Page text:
Northern Quebec mining project looks at airships as alternative to road

Quest Rare Minerals has signed a memorandum of understanding to have Straightline Aviation operate a fleet of seven ships at its proposed Strange Lake mine along the Quebec-Labrador border.

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Concept art of Lockheed Martin's hybrid airship. Quest Rare Minerals has signed a memorandum of understanding to have Straightline Aviation operate a fleet of seven Lockheed Martin-built airships at its proposed Strange Lake mine, along the Quebec-Labrador border. (Lockheed Martin)

The company selling Lockheed Martin's hybrid airships has its first potential customer in Canada.

Quest Rare Minerals has signed a memorandum of understanding to have Straightline Aviation operate a fleet of seven helium-filled airships at its proposed Strange Lake mine, along the Quebec-Labrador border.

Each airship could carry more than 20 metric tonnes of ore, 19 passengers and cargo.

The proposed mine would dig for rare earth minerals — used for a variety of things like electronics, magnets and cancer drugs — and the airships should be ready by 2019.

Quest's initial plan was to build a 168-kilometre road from the mine site to Anaktalak Bay off the Atlantic coast, but it would have cut across a caribou migration route.

Quest says flying airships some 200 kilometres from the mine to Schefferville, Que., — where a railway runs to a port along the St. Lawrence River — will save money in the long run, despite the extra distance.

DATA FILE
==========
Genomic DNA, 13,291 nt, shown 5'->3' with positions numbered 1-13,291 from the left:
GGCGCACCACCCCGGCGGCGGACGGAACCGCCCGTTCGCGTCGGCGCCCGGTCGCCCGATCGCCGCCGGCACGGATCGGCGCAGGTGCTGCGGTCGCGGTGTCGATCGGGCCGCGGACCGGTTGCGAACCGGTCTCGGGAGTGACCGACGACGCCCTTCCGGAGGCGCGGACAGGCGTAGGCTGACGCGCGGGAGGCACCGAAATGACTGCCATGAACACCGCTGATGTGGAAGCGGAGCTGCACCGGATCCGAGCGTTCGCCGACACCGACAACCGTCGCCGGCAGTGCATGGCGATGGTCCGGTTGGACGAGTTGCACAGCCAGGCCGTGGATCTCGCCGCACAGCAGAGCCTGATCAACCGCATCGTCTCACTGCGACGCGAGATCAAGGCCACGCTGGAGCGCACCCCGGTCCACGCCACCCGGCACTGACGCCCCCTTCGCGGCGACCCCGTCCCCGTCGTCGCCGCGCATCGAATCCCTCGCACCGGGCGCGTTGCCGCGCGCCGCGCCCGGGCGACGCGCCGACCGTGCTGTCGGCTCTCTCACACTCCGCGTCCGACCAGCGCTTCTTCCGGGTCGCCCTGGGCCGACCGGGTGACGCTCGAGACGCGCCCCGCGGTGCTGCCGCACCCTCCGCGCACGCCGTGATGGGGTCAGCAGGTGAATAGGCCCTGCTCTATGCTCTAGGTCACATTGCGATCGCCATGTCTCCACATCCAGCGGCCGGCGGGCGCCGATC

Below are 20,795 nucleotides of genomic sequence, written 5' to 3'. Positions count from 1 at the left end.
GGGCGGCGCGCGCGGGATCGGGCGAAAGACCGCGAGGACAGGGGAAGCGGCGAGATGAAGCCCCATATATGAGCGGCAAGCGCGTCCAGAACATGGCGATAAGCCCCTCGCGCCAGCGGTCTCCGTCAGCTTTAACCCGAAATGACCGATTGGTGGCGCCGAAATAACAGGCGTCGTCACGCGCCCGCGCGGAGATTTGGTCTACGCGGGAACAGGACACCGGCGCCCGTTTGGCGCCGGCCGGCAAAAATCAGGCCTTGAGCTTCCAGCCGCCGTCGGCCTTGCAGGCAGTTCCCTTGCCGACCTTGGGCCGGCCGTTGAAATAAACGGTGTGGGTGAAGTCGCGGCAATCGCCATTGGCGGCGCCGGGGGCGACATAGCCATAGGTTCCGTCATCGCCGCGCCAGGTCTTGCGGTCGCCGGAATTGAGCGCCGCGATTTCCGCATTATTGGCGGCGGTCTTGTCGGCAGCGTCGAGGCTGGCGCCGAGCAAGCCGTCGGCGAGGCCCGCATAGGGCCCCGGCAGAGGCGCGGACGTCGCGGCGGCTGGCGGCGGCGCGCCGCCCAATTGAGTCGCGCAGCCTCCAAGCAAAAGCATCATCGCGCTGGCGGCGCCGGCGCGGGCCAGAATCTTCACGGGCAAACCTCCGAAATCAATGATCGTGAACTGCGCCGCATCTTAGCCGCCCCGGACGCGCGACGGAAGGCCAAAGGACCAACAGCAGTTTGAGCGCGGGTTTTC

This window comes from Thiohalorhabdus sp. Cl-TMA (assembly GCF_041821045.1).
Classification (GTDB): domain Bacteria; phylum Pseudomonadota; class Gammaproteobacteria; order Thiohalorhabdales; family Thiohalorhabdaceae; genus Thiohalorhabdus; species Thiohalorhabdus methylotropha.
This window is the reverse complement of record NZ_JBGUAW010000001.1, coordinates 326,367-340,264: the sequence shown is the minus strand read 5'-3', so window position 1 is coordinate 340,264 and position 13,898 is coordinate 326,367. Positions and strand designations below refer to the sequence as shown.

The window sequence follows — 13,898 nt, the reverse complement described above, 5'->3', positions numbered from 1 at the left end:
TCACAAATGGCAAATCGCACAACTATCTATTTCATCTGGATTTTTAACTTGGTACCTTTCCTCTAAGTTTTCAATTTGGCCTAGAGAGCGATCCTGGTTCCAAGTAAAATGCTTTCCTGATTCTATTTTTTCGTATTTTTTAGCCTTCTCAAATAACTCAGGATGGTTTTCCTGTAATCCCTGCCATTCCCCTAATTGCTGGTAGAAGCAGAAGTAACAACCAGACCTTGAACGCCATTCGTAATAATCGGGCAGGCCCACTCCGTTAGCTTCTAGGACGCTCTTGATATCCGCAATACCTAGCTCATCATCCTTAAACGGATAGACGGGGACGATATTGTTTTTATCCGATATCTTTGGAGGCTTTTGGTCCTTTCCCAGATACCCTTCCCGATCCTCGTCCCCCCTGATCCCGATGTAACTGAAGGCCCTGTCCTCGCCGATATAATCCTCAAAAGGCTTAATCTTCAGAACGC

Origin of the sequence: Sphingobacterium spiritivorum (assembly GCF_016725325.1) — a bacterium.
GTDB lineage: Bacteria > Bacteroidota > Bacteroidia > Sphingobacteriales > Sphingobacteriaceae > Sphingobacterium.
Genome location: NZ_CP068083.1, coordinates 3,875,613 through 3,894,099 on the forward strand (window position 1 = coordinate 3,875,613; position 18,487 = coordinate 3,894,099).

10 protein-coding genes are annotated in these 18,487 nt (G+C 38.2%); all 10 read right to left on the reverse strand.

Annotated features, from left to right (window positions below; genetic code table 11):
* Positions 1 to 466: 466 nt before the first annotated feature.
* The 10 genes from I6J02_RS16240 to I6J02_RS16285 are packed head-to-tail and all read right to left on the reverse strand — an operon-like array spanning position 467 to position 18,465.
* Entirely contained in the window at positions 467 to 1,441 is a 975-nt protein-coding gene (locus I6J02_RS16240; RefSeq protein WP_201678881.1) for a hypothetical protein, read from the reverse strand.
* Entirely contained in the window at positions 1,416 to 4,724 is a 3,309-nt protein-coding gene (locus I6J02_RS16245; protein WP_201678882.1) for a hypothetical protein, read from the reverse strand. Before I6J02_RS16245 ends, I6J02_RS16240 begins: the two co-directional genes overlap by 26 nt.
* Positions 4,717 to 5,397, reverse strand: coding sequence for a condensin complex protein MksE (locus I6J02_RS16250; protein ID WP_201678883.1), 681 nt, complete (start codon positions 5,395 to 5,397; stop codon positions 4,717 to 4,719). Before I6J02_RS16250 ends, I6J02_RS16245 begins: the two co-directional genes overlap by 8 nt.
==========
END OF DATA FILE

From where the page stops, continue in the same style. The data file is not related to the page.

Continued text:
Lower costs

Quest Rare Minerals's president Dirk Naumann said building a road would cost about $350 million. Construction would start two or three years before the mine begins producing ore, which means the company would have to finance the road and pay interest. Then there's the cost of road maintenance and winter servicing.

Naumann says all that "goes well beyond" the $85 million a year it would cost to operate the airships.

"We only pay for the airship when we need it," Naumann said.

He added he was skeptical of the idea at first, but was convinced after running the numbers.

To further cut costs, Quest is looking toward Lockheed Martin's next generation of airships, which Naumann said should be ready by 2025.

"We know Lockheed Martin has an airship on the drawing board that can carry 90 to 100 tonnes, approximately five times the payload [of the current airships]. Then the cost for the airships will drop dramatically by 50 or 60 per cent."

Naumann says for Quest's small mine — which would be 10 per cent the size of other mines in Northern Quebec — the airship's cargo capacity fits the mine's needs.

No need for roads

Whether airship technology will be applicable to larger mines around Northern Canada remains to be seen, but the company selling the airships, Hybrid Enterprises, says the deal with Quest shows there's a new way of thinking about how to build a mine.

"Typically in the past in Canada, if you could possibly build a road, you built a road," said Grant Cool, Hybrid Enterprises' chief operating officer. 

"If you couldn't build an all-season road, you built a winter road or an ice road. And if it was too far for that, you built a runway, or built a mine near a body of water. That often limited where you could build mines."

He says with airships, "you can build a mine essentially anywhere... with less impact on the environment."

Cool pitched the idea at this year's Nunavut Mining Symposium, and to a Northwest Territories cabinet committee in September. He said there's nothing yet in the works in Nunavut, but said the company is in talks with a few companies in the Northwest Territories.

About the Author

Nick Murray

Nick Murray is a CBC reporter, based in Iqaluit since 2015. He got his start with CBC in Fredericton after graduating from St. Thomas University's journalism program. He's also worked two Olympic Games as a senior writer with CBC Sports. You can follow Nick on Twitter at @NickMurray91.

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